If I ran WSJ or the like I'd make following the journos a core feature of the product. Some offer it but it's usually tacked on as an after thought.
The order this happened in was Interactive Brokers, Schwab, TD Ameritrade, Etrade. They were obviously all prepared to do it in the event one of them went for it. Interactive Brokers did this more to give themselves a competitive edge over Schwab, TDA, and ETrade. That lasted about a day.
They also have some of the worst real time market data available (intraday), absolutely horrendous historical market data request rate limiting and more. Great brokerage, but if you're interested in API for more than orders I recommend other services for realtime data
if you just need reliable daily without 1440 minute bars going wack IB is probably ok
I think RobinHood was the first to sell the rights to trade against their users, though.
You may not always get the best pricing, and also there are no market trades as of this writing on RobinHood, but the RH UI handily beats everyone else in terms of ease of use and simplicity.
The options trading functionality, for instance is very simple. You select options and then it presents you with a list of (screen) options on whether you think stock will go up, down, or sideways. Based on that, they show you low risk, high risk call options, put options or stangles and straddles. You can place a trade with a couple of taps.
If you want to get more specific and sophisticated, you can choose the expiry dates and select your own call / put options.
Compare this to TD Ameritrades UI and Schwab's UI, it looks like some guys from the 90s, stuck in the 90s, are still working on the UI team.
Truly clunky, horrible, confusing and annoying.
Trades take considerably longer to execute than on other platforms. They tend to hide things that are “advanced”, even when it’s important for a trader to learn to use them (for example, the default Buy type is a Market Order instead of a Limit).
Most brokers have protections in place so you don’t shoot yourself in the foot. For example, say you placed a sell order on Robinhood, but want to cancel it. You have to go through 3-4 clicks to get to the order record and cancel it. Oh, and that horrible UX is a chatbot.
Robinhood strikes me as an app that was designed by folks that have limited trading experience. On the mobile app, you can’t select to view your positions by Total Return and simultaneously view your watchlist by Last Price; you must select one or the other. The watchlist of stocks is of course not going to have a total return, so the app just displays “N/A”.
What Robinhood has actually managed to capture is the “bro trader” mentality of the Trump era bull market, and for that they deserve some credit. Check out /r/wallstreetbets for examples. I think a lot of people associate millennials with being broke and having no concept of financial security, however Robinhood is making a name for themselves as the broker of millennials. It’s just a shame RH is so terrible.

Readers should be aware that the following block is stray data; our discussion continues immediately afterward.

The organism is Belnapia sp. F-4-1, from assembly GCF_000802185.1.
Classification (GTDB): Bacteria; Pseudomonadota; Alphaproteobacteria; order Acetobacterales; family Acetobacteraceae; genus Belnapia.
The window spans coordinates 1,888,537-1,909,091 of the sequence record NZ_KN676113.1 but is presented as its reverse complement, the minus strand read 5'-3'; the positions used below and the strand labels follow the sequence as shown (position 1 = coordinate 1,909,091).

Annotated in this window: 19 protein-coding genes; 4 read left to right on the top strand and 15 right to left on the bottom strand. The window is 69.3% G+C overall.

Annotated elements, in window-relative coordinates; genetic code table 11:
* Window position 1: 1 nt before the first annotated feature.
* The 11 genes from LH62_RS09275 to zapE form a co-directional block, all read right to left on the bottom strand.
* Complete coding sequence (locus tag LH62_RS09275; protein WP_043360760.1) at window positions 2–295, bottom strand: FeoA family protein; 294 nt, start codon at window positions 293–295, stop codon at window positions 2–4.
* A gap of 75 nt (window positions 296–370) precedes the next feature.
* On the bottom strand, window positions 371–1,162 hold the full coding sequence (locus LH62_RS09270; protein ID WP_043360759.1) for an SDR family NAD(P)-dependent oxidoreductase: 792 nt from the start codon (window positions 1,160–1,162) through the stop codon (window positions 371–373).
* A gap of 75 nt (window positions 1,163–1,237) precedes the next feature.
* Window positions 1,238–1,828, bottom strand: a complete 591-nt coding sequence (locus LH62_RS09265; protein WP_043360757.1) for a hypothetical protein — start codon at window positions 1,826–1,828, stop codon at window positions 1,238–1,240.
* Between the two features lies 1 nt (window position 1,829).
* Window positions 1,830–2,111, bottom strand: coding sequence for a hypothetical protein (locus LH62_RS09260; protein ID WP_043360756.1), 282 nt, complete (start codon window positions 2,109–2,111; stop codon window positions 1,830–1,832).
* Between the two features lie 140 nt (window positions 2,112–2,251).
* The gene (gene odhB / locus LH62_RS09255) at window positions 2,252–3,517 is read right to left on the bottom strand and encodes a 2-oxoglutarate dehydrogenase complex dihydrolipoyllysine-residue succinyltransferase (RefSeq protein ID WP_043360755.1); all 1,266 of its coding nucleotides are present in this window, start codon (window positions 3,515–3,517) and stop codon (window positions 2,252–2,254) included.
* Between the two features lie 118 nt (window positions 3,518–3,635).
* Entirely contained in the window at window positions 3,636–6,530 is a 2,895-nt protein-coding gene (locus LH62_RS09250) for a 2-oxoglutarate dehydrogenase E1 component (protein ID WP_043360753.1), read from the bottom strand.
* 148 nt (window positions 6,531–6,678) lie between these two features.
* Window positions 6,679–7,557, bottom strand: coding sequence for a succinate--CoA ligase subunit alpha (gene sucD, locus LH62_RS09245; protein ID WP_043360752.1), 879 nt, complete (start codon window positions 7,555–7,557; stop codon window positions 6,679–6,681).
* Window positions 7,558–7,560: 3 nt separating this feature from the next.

Shameless plug for my employer TradeStation. We just launched zero commission Friday. I’d be interested to hear a critique of our web/mobile ui. It’s more trader oriented but I’m not an expert
You really believe that the “millennials and zoomers” actually have enough capital to compete with these traditional brokerages?
Robinhood doesn’t event pay out dividends.
You’re overselling it. Their education for options is basic at best. PLUS anyone who is serious about playing options should actually invest time in learning it.
If anything, its cleaner ui makes it easier for said demographic to LOSE money.
You may think RH is large, but I’m guessing your vantage point is from within the tech bubble.
Hmm? Of course they pay out dividends. I don't even see how it would be legal for a broker to keep a customers dividends.
Had to give up 1/4th of the article in for this one, it just goes on and on for something that can be summarized in two paragraphs.
The brokerage some of my colleagues pay to E*Trade is huge. $15 per trade to sell RSUs. And sometimes it gets too costly for them to sell RSU because of the brokerage costs.
ETrade's annoucement says that they are eliminating commissions for stock AND option trades. But the fine print says that they're still charging $0.65/contract. Apparently, it doesn't count if they use the phrase "contract charge" instead of "commission". https://about.etrade.com/newsroom/press-releases/article?qmo...
As far as I know of, only Robinhood and Firstrade have true zero-cost option trading. And even then, there can be fees involved if you actually exercise options.
Aside from the options others have mentioned, there are a bunch of brokerages that charge a monthly fee and give you unlimited trades. These are targeted at very active traders.
TLDR: While going $0 was long time coming, US brokers have other avenues of earning, unlike their Indian counterparts.